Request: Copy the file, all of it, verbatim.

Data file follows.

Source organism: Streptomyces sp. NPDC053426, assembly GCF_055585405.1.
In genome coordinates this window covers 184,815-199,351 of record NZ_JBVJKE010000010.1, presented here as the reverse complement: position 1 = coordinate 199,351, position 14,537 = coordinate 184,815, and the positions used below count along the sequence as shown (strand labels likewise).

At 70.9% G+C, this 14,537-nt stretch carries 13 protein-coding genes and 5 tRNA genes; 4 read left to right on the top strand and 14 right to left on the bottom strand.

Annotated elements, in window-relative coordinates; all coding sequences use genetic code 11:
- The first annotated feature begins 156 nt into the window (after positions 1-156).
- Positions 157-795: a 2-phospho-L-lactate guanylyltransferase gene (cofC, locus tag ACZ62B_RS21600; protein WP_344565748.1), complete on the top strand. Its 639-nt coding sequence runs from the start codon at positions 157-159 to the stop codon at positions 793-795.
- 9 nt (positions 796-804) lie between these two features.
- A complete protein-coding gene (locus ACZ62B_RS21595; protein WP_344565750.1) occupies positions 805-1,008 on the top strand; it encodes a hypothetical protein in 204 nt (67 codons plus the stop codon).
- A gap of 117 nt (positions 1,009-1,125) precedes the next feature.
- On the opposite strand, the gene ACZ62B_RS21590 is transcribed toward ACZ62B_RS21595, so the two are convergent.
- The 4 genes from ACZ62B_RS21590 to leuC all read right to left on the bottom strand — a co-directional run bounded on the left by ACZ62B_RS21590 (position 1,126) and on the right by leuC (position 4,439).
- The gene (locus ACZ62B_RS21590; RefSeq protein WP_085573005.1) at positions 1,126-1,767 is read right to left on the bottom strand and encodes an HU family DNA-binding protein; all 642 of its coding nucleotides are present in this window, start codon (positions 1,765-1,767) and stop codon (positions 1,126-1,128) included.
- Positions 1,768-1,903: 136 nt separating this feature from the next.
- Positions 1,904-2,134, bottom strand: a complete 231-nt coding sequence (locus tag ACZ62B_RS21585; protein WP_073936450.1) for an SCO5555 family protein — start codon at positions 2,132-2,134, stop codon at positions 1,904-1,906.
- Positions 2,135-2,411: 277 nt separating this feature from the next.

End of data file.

Source organism: Streptomyces sp. NPDC053426, assembly GCF_055585405.1.
In genome coordinates this window covers 184,815-199,351 of record NZ_JBVJKE010000010.1, presented here as the reverse complement: position 1 = coordinate 199,351, position 14,537 = coordinate 184,815, and the positions used below count along the sequence as shown (strand labels likewise).

At 70.9% G+C, this 14,537-nt stretch carries 13 protein-coding genes and 5 tRNA genes; 4 read left to right on the top strand and 14 right to left on the bottom strand.

Annotated elements, in window-relative coordinates; all coding sequences use genetic code 11:
- The first annotated feature begins 156 nt into the window (after positions 1-156).
- Positions 157-795: a 2-phospho-L-lactate guanylyltransferase gene (cofC, locus tag ACZ62B_RS21600; protein WP_344565748.1), complete on the top strand. Its 639-nt coding sequence runs from the start codon at positions 157-159 to the stop codon at positions 793-795.
- 9 nt (positions 796-804) lie between these two features.
- A complete protein-coding gene (locus ACZ62B_RS21595; protein WP_344565750.1) occupies positions 805-1,008 on the top strand; it encodes a hypothetical protein in 204 nt (67 codons plus the stop codon).
- A gap of 117 nt (positions 1,009-1,125) precedes the next feature.
- On the opposite strand, the gene ACZ62B_RS21590 is transcribed toward ACZ62B_RS21595, so the two are convergent.
- The 4 genes from ACZ62B_RS21590 to leuC all read right to left on the bottom strand — a co-directional run bounded on the left by ACZ62B_RS21590 (position 1,126) and on the right by leuC (position 4,439).
- The gene (locus ACZ62B_RS21590; RefSeq protein WP_085573005.1) at positions 1,126-1,767 is read right to left on the bottom strand and encodes an HU family DNA-binding protein; all 642 of its coding nucleotides are present in this window, start codon (positions 1,765-1,767) and stop codon (positions 1,126-1,128) included.
- Positions 1,768-1,903: 136 nt separating this feature from the next.
- Positions 1,904-2,134, bottom strand: a complete 231-nt coding sequence (locus tag ACZ62B_RS21585; protein WP_073936450.1) for an SCO5555 family protein — start codon at positions 2,132-2,134, stop codon at positions 1,904-1,906.
- Positions 2,135-2,411: 277 nt separating this feature from the next.